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July 11--NEWBURYPORT -- Upon first blush, 21-year-old Christopher Noone's demand to speak to "Mr. or Mrs. Commonwealth" during his appearance before Judge Peter Doyle in Ipswich District Court Wednesday appeared laughable, if not outlandish.
But upon further review of court documents, the demand appears to be part of a pattern of non-cooperation from the Monson resident that began shortly after a summons was issued against him last August in Hamilton for driving without a license.
During Wednesday's appearance at Ipswich District Court, held at the Newburyport courthouse, Noone declined an offer by Essex County prosecutor Michelle Belmonte to decriminalize the charge and fine him only $50.
Instead, Noone demanded a jury trial, which has been scheduled for later this summer. If convicted, he faces a potential fine of up to $1,000 but no jail time.
Before declining the prosecutor's offer, Noone asked Doyle to present Mr. or Mrs. Commonwealth, prompting the not-amused judge to point toward Belmonte and say she was Mrs. Commonwealth.
According to Hamilton police, Noone had left a pickup truck with a horse trailer attached running along the side of Woodbury Street. After spotting Noone walking toward the vehicle, the officer asked to see a driver's license or another form of identification. He told the officer he didn't have his license with him.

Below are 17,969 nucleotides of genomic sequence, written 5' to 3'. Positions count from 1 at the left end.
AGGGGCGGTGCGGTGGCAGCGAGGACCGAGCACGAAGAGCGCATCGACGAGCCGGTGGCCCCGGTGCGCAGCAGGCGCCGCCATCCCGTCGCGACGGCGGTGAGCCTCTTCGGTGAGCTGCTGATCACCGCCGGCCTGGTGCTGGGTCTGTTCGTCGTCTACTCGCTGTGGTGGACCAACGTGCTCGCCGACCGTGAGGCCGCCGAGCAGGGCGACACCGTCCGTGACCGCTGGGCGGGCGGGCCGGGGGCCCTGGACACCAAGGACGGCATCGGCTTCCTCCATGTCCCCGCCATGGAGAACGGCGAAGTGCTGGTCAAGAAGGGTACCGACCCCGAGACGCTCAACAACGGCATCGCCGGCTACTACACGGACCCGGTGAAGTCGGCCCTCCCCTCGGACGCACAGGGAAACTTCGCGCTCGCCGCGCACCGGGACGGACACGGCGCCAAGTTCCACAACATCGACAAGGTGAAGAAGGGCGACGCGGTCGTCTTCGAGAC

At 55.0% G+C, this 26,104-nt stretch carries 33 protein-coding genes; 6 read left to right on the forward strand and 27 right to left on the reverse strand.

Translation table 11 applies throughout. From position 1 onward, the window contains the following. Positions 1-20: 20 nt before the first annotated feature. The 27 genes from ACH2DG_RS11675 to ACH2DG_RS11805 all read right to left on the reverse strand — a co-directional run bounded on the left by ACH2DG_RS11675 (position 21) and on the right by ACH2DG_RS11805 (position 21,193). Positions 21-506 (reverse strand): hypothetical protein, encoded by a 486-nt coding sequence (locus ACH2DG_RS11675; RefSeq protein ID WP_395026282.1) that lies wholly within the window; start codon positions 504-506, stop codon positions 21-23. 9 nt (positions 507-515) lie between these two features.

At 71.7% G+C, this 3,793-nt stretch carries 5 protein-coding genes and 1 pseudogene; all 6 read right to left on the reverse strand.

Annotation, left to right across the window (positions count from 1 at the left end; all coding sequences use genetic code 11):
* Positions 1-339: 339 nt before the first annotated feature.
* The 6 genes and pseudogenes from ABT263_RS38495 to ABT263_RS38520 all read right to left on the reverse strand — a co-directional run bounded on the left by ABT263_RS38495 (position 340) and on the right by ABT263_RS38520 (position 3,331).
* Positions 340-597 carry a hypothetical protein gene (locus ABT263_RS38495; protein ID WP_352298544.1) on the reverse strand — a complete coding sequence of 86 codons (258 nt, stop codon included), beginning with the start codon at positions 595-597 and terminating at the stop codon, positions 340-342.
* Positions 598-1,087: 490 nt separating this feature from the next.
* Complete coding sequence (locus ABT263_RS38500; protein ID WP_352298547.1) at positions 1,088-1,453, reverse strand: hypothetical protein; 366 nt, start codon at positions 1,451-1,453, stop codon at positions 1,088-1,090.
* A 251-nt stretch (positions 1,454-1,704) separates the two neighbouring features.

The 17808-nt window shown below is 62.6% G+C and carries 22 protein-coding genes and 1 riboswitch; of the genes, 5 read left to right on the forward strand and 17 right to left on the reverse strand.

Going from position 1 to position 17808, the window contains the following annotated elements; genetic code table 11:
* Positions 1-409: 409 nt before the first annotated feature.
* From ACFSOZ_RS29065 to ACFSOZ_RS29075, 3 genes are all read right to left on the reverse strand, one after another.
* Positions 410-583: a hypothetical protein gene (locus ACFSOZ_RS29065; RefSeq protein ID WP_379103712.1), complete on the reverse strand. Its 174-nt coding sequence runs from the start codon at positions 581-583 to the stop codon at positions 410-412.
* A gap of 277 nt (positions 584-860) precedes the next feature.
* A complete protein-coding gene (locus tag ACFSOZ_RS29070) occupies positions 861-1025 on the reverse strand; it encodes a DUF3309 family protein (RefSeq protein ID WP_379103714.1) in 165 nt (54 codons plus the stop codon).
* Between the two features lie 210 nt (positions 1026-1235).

A check of Noone's name and date of birth, provided by Noone, showed that there was no license status for him and that he had been charged with unlicensed operation in Monson.
Court documents show that Noone's first appearance in court in early October resulted in his being thrown in jail for a day. Noone refused a court order to report to the probation department and complete an intake form used to determine whether he was eligible for a court-appointed attorney.
Noone also refused to sign a waiver of counsel, arguing that he was not a person. Those actions prompted Judge Allen Swan to find him in contempt and ordered him confined for a day, according to court records.
In late January, Noone submitted a lengthy motion to dismiss the charge against him on the basis that the laws of the commonwealth do not apply to him. As part of the motion, Noone declared himself a non-person in terms of what the state considers a person.
"I, Christopher Patrick Noone, do not consent to being a person, because I am not according to the legal definition of a person that being a fiction. I, Christopher Patrick Noone, am a living breathing free man, not a legal fiction. Nor do I have any contracts or obligations to or with any legal fictions," Noone writes in his motion.
Noone goes on to say that under the premise of "natural sovereignty," people are divided into natural persons or artificial persons. Artificial persons are those created and devised by human laws for the purposes of society and government, which are called corporations or bodies politic. Governments restrict the free will of natural persons, which goes against the will of God and does not allow persons to act as one thinks fit.